Buried in Treasures: Help for Compulsive Acquiring, Saving, and Hoarding (Second Edition)
by: David F Tolin, Randy O. Frost, Gail Steketee
This book is written as a self-help manual for folks struggling with hoarding tendencies, their families, and their collaborative team. Right from the beginning of the book, I was impressed with the author's stance on this topic. They are sensitive to the use of the term "hoarders, " and are very respectful to their readers.
Much of the content in the book is research based and not simply observations from the authors. Several self-assessments are available to the readers to gauge your situation including safety and ADL (Activities of Daily Living). It is so important to understand the conditions that you are living in. Remember, if a person struggles with extreme chronic disorganization, it happened progressively and they may not see it like an outsider. Using these assessments will give them a better understanding. The authors also use self-assessments to walk you through some of your beliefs and self talk. Then they give readers strategies for beating hoarding. Knowing what thoughts are preventing you from making the progress you desire is a very powerful tool. The focus moves then to mindfulness of your surroundings and visualization, followed by a contract with yourself.
This book requires work. It is not a read and then put in to action activity. The book asks you many, many questions and really gets readers engaged in the process. I feel pretty strongly that this book can help people overcome their hoarding tendencies. The book would be a great compliment to working with a therapist on CBT (Cognitive Behavioral Therapy.) I highly suggest this book.
Buried in Treasures Workshop
Randy Frost collaborated with Lee Schuer to compile a Facilitator Guide to walk through Buried in Treasures as a Workshop. I would love to see this take off locally. I know there is a need for this type of support for my clients. The format of the workshop is intended to be peer lead, so I am not going to facilitate. I would be happy to work with a facilitator to get the group started though. Please let me know if you are interested in working on this project!
This conference did not disappoint! There was an amazing selection of classes to chose from that would either help you IN your business or ON your business. Some of the sessions that I attended included many about my business. The two standouts that incorporated techniques to best help my clients were:
The last session, Organized Mind, Organized Life: Brain Hacks for Productivity, was by Allen Brown. He is a thought leader in the ADHD community and a very entertaining presenter. He gave us 14 of his "brainhacks" and I think the timing of his presentation was perfect for me. As a business owner, mom, wife, president of one non-profit, and secretary of another, I wear many hats to many different people. Admittedly, managing all of these commitments (yes, even as an organizer) can be challenging. I went into his session thinking that I would walk away with great tips for my clients, which I did, but he also reframed some of the ideas that spoke to me as well. Some of my favorites were:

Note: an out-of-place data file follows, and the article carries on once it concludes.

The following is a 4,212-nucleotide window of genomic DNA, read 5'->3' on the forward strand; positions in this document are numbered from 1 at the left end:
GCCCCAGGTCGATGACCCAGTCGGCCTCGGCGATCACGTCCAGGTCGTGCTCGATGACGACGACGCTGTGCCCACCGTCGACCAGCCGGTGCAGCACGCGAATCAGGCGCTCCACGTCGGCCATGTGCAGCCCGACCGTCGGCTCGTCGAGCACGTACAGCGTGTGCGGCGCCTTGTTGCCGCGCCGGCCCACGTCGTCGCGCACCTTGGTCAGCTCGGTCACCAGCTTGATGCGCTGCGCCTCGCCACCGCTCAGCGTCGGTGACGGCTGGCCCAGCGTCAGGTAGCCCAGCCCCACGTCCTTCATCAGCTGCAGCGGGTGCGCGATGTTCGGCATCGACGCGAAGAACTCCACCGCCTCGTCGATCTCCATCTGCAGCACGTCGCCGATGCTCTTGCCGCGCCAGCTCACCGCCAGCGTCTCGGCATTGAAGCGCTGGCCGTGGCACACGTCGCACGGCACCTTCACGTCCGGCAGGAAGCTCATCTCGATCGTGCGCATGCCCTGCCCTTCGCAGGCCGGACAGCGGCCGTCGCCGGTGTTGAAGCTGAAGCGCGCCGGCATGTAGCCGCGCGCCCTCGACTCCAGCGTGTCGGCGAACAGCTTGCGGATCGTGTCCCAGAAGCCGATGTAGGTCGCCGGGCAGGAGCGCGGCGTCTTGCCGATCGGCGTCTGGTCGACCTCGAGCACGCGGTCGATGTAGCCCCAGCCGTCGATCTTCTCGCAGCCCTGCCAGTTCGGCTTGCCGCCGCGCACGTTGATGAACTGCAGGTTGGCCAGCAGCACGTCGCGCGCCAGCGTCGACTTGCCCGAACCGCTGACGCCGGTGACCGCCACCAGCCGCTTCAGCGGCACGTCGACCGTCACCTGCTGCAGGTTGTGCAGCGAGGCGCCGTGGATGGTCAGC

If you are interested in learning more about Allen Brown, check out ADDcrusher.com. There are tools you can pay for, but he also provides a lot of great free content including an eBook.
Finally, I thought I would share a little about my trip and the amazing people I met along the way!
Life in Rewind: The Story of a Young Courageous Man Who Persevered Over OCD and the Harvard Doctor Who Broke all the Rules to Help Him
by: Terry Weible Murphy
Platform: Hardcover Library Book
This is one of those fascinating books that you can sit down and read pretty quickly. The main character's story, Ed Zine, is one that I feel many can relate to but then it takes a turn. Life at home as a kid was hard, but then he is hit with the devastating loss of his mother to cancer and his life is turned upside down.
The author does a wonderful job of helping you actually see the living conditions Ed survived in. They also try very hard to feel the way Ed was feeling and the stress that OCD put on his life. OCD took him over and directed his every move. Some self-directed Exposure Response Therapy was used to help Ed overcome OCD and rejoin the outside world after encouragement from the Dr. Jenkins.
Of course there is a beautiful, happy ending but it in no way overshadows the trials this young man went through. Stories like this one really get my mind going and wondering about all the other people out there in the world who are also struggling in silence OCD. Some who may not have supportive families, or others who's families may feel exhausted in their efforts to help. This is a great story to add hope to anyone struggling with OCD.